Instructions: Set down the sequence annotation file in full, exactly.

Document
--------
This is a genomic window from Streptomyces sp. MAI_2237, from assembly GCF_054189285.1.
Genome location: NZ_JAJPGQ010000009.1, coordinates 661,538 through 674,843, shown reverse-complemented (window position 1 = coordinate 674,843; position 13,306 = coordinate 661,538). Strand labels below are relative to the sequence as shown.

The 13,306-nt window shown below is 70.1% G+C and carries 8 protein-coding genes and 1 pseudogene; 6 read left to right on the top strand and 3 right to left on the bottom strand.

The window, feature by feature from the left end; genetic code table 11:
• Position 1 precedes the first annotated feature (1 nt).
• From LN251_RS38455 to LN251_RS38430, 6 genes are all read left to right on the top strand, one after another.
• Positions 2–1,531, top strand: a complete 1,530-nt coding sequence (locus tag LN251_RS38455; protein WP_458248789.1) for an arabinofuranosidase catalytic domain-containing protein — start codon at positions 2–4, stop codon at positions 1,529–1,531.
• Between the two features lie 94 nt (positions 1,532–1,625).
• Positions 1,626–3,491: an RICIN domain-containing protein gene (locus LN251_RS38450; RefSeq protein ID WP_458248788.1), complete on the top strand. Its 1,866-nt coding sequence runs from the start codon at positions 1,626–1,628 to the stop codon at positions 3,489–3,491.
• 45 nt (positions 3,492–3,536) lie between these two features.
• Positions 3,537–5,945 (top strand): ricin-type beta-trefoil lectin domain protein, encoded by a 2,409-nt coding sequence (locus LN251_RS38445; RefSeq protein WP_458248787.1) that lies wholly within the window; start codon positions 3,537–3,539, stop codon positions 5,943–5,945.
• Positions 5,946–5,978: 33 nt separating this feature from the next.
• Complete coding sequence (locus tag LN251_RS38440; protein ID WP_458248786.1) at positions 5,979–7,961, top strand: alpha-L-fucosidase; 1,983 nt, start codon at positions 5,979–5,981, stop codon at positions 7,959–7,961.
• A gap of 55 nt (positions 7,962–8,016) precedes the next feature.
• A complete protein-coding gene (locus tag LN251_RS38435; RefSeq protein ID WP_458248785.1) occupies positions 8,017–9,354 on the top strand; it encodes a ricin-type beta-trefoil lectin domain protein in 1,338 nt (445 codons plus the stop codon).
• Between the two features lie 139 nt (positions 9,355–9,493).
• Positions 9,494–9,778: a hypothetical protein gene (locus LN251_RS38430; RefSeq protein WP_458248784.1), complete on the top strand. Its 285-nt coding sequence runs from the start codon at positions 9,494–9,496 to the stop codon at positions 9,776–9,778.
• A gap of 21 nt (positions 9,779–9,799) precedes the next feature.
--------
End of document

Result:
This is a genomic window from Streptomyces sp. MAI_2237, from assembly GCF_054189285.1.
Genome location: NZ_JAJPGQ010000009.1, coordinates 661,538 through 674,843, shown reverse-complemented (window position 1 = coordinate 674,843; position 13,306 = coordinate 661,538). Strand labels below are relative to the sequence as shown.

The 13,306-nt window shown below is 70.1% G+C and carries 8 protein-coding genes and 1 pseudogene; 6 read left to right on the top strand and 3 right to left on the bottom strand.

The window, feature by feature from the left end; genetic code table 11:
• Position 1 precedes the first annotated feature (1 nt).
• From LN251_RS38455 to LN251_RS38430, 6 genes are all read left to right on the top strand, one after another.
• Positions 2–1,531, top strand: a complete 1,530-nt coding sequence (locus tag LN251_RS38455; protein WP_458248789.1) for an arabinofuranosidase catalytic domain-containing protein — start codon at positions 2–4, stop codon at positions 1,529–1,531.
• Between the two features lie 94 nt (positions 1,532–1,625).
• Positions 1,626–3,491: an RICIN domain-containing protein gene (locus LN251_RS38450; RefSeq protein ID WP_458248788.1), complete on the top strand. Its 1,866-nt coding sequence runs from the start codon at positions 1,626–1,628 to the stop codon at positions 3,489–3,491.
• 45 nt (positions 3,492–3,536) lie between these two features.
• Positions 3,537–5,945 (top strand): ricin-type beta-trefoil lectin domain protein, encoded by a 2,409-nt coding sequence (locus LN251_RS38445; RefSeq protein WP_458248787.1) that lies wholly within the window; start codon positions 3,537–3,539, stop codon positions 5,943–5,945.
• Positions 5,946–5,978: 33 nt separating this feature from the next.
• Complete coding sequence (locus tag LN251_RS38440; protein ID WP_458248786.1) at positions 5,979–7,961, top strand: alpha-L-fucosidase; 1,983 nt, start codon at positions 5,979–5,981, stop codon at positions 7,959–7,961.
• A gap of 55 nt (positions 7,962–8,016) precedes the next feature.
• A complete protein-coding gene (locus tag LN251_RS38435; RefSeq protein ID WP_458248785.1) occupies positions 8,017–9,354 on the top strand; it encodes a ricin-type beta-trefoil lectin domain protein in 1,338 nt (445 codons plus the stop codon).
• Between the two features lie 139 nt (positions 9,355–9,493).
• Positions 9,494–9,778: a hypothetical protein gene (locus LN251_RS38430; RefSeq protein WP_458248784.1), complete on the top strand. Its 285-nt coding sequence runs from the start codon at positions 9,494–9,496 to the stop codon at positions 9,776–9,778.
• A gap of 21 nt (positions 9,779–9,799) precedes the next feature.